ROME — Italy is edging closer to acquiring a new surveillance drone based on a business aircraft design. The UAV will offer 24-hour endurance and have a top speed of 330 knots.
Italy’s Ministry of Defence last month sent an acquisition request to Parliament’s defense commission for 20 Piaggio Aerospace P.2HH drones, costing a total of €766 million (U.S. $951 million).
The platform, dubbed the HammerHead, is an unmanned variant of the Piaggio Aerospace P180 business aircraft, which flies with two pusher propellers.
The request is the latest episode in the drawn-out development phase of the medium-altitude, long-endurance UAV, which has been punctuated by a test crash and the planned sale of Piaggio Aerospace’s civil activity to a Chinese-backed fund.
The request to Parliament describes the purchase of 10 piloting stations and 20 aircraft, which will be able to fly at 45,000 feet, carrying out intelligence, surveillance, target acquisition and reconnaissance missions.
The aircraft would be able to land at regular airports, fly in all weather conditions, and operate day and night in segregated and nonsegregated airspace.
With funding annually doled out until the completion of the program in 2032, the aircraft will be built at Piaggio Aerospace’s facility at Villanova di Albenga in Italy. The program has previously received funding thanks to Italy’s 808 law, which covers research funding for new defense technology.
The parliamentary commission did not vote on the request since it arrived too close to Italy’s March 4 election, which saw the country’s incumbent center-left government defeated, with no clear winner emerging. Talks will now be held in April to find a coalition government.
But in the meantime, Italy’s Defence Ministry is set to push on with the program since the opinion sought was nonbinding, according to the head of the commission, Francesco Saverio Garofani.
Despite its Italian origins, Piaggio Aerospace has been controlled since 2014 by Mubadala Development Company, a strategic investment and development firm in Abu Dhabi, United Arab Emirates.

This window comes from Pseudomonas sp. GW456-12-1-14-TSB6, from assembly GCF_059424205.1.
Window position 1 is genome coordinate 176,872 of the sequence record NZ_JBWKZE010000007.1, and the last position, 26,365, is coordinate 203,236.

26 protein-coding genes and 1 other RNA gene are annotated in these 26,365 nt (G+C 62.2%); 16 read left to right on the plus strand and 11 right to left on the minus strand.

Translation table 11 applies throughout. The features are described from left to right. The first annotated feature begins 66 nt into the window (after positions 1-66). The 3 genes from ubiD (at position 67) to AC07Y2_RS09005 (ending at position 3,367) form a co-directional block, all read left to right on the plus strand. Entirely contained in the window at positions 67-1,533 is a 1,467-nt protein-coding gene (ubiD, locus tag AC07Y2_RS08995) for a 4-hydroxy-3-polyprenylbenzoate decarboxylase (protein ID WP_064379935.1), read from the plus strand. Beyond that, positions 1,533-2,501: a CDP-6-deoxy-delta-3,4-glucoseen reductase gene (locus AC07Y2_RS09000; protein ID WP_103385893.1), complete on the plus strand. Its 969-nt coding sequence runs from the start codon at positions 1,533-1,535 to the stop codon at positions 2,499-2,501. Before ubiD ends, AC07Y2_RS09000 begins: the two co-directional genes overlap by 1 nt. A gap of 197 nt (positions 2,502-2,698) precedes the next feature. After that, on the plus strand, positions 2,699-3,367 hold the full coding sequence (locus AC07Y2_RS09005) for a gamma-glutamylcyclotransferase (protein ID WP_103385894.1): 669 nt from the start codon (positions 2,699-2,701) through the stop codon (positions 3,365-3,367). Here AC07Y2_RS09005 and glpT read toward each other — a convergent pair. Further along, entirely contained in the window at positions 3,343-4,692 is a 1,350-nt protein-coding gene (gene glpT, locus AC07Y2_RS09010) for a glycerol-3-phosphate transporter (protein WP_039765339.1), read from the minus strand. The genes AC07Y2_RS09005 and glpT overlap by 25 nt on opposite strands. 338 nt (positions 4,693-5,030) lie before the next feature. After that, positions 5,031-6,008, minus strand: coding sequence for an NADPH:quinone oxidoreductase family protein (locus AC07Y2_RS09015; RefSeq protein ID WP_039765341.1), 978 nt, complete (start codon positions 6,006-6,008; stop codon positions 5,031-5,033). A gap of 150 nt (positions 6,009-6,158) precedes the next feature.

In 2015, the firm said the Italian Air Force would be the launch customer for a smaller version of the P.2HH, known as the P.1HH, which appeared at the Paris Air Show that year sporting Italian Air Force colors. The company’s CEO at the time said the UAV could also serve to fill a gap before the planned European UAV known as the EuroMALE was launched.
Test flights were carried out with the support of the Italian Air Force; but before any Italian deal was announced, the UAE stepped in to sign a €316 million deal in March 2016 to buy eight of the smaller P.1HH aircraft.
Then, in May 2016, the firm’s initial prototype crashed into the Mediterranean Sea, reportedly due to problems with the integration of the flight-control system. Test flights resumed in July 2017, and a spokesman said this month that the UAE would receive its first aircraft by year’s end, with all eight delivered by the end of 2019.
Meanwhile, Italy is now eyeing the larger version of the UAV known as the P.2HH, which offers longer endurance.
“The development of a new version of the UAV, which [is] more advanced and which offers greater performance, is one of the growth objectives of our firm,” said Renato Vaghi, CEO of Piaggio Aerospace. “So we are following with interest the legislative process that envisages the provision of funding by the Italian government for its development and acquisition.”
However, Italy is yet to place an order, three years after Piaggio Aerospace first said it would be the launch customer. If Italy’s plan was to buy the HammerHead as a gap filler ahead of the introduction of the EuroMALE, that gap is now getting smaller.
Meanwhile, Piaggio Aerospace’s Gulf owners starting planning last year to sell off parts of the firm’s civil activity, starting with its engine maintenance operation. More ambitious were plans to sell the intellectual property rights to the design of the P.180 business aircraft, which prompted the Italian government to invoke its so-called Golden Power legislation, which allows it to control the sale of strategic Italian industries.
Issued in October 2017, a government decree gave the government authority to ensure that during any sale, a firewall was created between military activity on the UAV and civil work on the P.180.
Mubadala began talks with a Luxembourg-based fund called Pac Investments, which is managed by Giuliano Felten, a former commercial director at Piaggio Aerospace.
In a recent interview with Italian media, Vaghi said the talks with Pac Investments might lead to the opening of a production line for the P.180 in China as well as marketing of the aircraft in the country.
Tom Kington is the Italy correspondent for Defense News.